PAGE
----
Written and performed by Harry Melling and directed by Steven Atkinson, Peddling is an incredibly intimate piece of theatre that will draw you right in, despite the thin piece of gauze that separates the life of the ‘Boy’ from you. Going door to door and attempting to sell his wares under the guise of a Boris Johnson scheme for young offenders, Peddling is about youth lost in modern London. We see a multitude of people answer their doors, endless streets, parks, the city, all seeming to appear before our eyes through Melling’s wonderful and flowing command of language.
With the feel of performance poetry but never too much of a gimmick in its style, the blend of south London dialect and poetic imagery meshes well together, enveloping the increasingly frantic young man we see on stage. Melling appears unrecognisable from his Harry Potter days, a boring cliché about anyone from the franchise but true all the same. His command of the space is impressive, for an actor so young and with such pace being maintained throughout.
A lone telegraph pole stands centre stage, strung up with lights which act as the people answering the door to him as he performs his spiel, using a portable PA system to distinguish his voice from theirs, a simple but clever device.
A piece of theatre that never feels too caught up in its depth and knows perfectly when to stop, peddling showcases an interesting talent in Harry Melling. One to watch, as he continues to peddle his wares.
Peddling is at Arcola Theatre until 28th March. Get tickets here.
Last Thursday I went to the National Theatre Live broadcast of A Small Family Business, currently playing on the same stage it originally premiered on back in 1987, and starring Nigel Lindsay as Jack McCracken.
After promising to rebuild the furniture business originally set up by his father in law, Jack is prompted by knowledge that someone is selling their designs to the Italians, to clean up the business. However he soon discovers that to do this he must clean up the family behind it as well.
Corruption, familial ties and how far people will go to protect their own are all examined in this play, set originally in the 1980’s when it was written but still managing to highlight things about the modern culture of selfies and celebrity.
With wonderful direction from Adam Penford and sharp performances from the entire cast, Ayckbourn’s script is used to full potential, with light and dark moments played upon in equal measure until you’re not quite sure which is which. When being interviewed by the fabulous Emma Freud in the interval, Penford explained Ayckbourn’s agreement to the play being directed by him stemmed from his promise to not mess with it, and to allow the script, originally written 25 years ago, to be the guide.This is certainly something that comes across and is the key when handling writing as wonderful as that of Alan Ayckbourn.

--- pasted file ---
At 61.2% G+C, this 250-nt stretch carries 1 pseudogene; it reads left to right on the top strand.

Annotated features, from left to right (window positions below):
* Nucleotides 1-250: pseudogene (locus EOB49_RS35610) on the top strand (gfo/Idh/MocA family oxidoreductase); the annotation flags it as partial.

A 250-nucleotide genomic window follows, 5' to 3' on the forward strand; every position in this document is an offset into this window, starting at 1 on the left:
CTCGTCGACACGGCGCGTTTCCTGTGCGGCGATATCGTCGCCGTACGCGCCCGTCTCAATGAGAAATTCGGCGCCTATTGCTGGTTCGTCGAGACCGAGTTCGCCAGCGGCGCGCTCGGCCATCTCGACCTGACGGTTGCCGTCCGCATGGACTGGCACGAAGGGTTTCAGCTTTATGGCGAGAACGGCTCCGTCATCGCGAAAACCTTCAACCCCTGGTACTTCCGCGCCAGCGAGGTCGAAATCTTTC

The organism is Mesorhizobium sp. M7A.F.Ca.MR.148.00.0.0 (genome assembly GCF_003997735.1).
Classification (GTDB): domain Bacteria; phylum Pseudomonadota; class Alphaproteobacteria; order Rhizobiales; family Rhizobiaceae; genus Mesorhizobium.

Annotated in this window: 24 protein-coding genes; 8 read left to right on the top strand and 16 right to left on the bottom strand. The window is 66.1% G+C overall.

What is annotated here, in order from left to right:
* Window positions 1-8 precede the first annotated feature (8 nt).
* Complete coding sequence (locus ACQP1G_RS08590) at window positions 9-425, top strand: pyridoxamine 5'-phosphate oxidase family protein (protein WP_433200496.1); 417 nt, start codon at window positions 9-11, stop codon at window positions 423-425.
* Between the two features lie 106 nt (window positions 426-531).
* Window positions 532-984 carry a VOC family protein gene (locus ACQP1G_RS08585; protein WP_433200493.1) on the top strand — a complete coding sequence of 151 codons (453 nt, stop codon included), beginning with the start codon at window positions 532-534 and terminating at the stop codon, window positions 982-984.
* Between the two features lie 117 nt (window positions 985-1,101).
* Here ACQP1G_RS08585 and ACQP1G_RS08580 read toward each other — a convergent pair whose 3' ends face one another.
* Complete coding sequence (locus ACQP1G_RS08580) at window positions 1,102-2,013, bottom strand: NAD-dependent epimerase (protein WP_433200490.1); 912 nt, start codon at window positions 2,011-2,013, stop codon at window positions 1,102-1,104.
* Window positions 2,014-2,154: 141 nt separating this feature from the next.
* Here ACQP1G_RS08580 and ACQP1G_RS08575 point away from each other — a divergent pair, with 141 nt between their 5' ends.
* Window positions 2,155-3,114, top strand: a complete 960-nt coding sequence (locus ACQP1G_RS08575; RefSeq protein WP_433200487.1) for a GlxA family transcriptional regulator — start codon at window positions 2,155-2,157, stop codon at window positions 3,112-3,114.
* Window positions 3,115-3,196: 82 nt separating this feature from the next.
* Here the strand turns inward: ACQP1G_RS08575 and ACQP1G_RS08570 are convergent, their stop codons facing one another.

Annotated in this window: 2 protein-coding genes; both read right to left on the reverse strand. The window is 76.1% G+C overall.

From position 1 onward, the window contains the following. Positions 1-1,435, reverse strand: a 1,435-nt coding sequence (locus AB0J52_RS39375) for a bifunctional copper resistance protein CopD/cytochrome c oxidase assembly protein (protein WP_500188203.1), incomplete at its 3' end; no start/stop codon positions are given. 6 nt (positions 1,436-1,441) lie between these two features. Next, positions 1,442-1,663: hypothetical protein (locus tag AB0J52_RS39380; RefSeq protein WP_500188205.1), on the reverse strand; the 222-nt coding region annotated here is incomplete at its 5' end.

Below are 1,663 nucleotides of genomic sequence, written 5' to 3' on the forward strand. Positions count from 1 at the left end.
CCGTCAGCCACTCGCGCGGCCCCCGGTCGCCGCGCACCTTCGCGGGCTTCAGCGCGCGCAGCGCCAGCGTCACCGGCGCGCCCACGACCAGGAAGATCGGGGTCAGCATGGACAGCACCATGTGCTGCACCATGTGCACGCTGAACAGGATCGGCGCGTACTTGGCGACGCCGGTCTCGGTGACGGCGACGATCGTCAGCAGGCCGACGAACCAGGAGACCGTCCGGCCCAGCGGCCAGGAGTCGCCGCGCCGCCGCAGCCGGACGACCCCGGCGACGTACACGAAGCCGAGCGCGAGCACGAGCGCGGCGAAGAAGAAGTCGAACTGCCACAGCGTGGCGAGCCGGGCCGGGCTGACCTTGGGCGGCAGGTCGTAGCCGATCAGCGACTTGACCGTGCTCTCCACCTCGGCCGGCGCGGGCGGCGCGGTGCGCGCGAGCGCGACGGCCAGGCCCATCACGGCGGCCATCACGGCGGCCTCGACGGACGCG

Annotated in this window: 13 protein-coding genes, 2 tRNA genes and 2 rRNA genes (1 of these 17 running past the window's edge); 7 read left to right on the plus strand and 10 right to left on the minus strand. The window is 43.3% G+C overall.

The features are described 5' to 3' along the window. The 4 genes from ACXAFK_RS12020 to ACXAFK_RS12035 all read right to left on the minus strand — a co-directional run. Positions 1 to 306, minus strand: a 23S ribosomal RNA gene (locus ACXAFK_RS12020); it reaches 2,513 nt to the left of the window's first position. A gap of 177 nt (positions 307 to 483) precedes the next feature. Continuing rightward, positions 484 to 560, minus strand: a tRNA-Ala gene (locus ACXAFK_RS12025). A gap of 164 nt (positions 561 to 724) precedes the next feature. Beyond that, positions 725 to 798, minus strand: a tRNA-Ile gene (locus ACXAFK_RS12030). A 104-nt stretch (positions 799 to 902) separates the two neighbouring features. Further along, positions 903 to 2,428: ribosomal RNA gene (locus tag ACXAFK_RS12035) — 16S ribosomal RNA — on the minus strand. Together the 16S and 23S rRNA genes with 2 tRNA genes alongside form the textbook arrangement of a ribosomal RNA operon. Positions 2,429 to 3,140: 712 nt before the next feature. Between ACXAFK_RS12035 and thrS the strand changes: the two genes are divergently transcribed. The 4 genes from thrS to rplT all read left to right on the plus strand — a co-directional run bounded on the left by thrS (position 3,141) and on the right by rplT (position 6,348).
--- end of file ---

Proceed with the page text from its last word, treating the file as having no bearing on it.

Nigel Lindsay is sparkling, moving from consternation to blind rage to the reasoned and calm head of a family as easily as a factory owner moving from worker to worker. The extended family create their characters so strongly they’ll stick in your head for days after and Matthew Cottle is so marvellously horrid as Benedict Hough I feel quite ill just thinking about his performance.
This is the third National Theatre broadcast I’ve had the chance to see, and every time they blow me away. Aside from the quality of what I’m watching, the fact that I’m getting the chance to see these plays, despite not living in London, is a wonderful opportunity to throw open the culture that London’s theatre land offers tot he rest of the country and even the world – there are over 100 cinemas in the US which screen National Theatre productions. You also get to see detail that those present in the actual theatre might not get to, making being so far away from the real life National a little easier to bear. And if you miss the live event, lots of cinemas do encore screenings after.
You can buy tickets to see A Small Family Business at the National Theatre here, it’s on until 27th August.
You can also look for your nearest cinema which screens National Theatre Live here.
“Out of the darkness, white silk canopies bloom. White petals falling to earth, endlessly falling, through the night and into the dawn”
To commemorate the 70th anniversary of D-Day, this week’s Saturday Drama on Radio 4 Extra is The Biggest Secret written by Mike Walker. It follows the lives of different people across England in the lead up to the landings at Normandy, parachute jumpers and young children and mothers and men and girls. Mothers and Fathers and friends and family, who have no idea how much their lives are about to change for ever because of the events of the 6th June 1944.
Juliet Stevenson is the narrator, giving each little moment of human life captured wonderfully in every scene a new and even more heart wrenching meaning.
It will make your heart ache, as all of the wonderfully written characters interweave and the very nature of humanity is examined through one of the most important events of the 20th Century.
That title has a theme tune. I’m singing it right now.
I’ve just finished listening to this gorgeously British play on Radio 4, performed by Bill Nighy and Helena Bonham Carter. It’s Private Lives written by the witty Noel Coward, and it’s on iPlayer for 7 more days.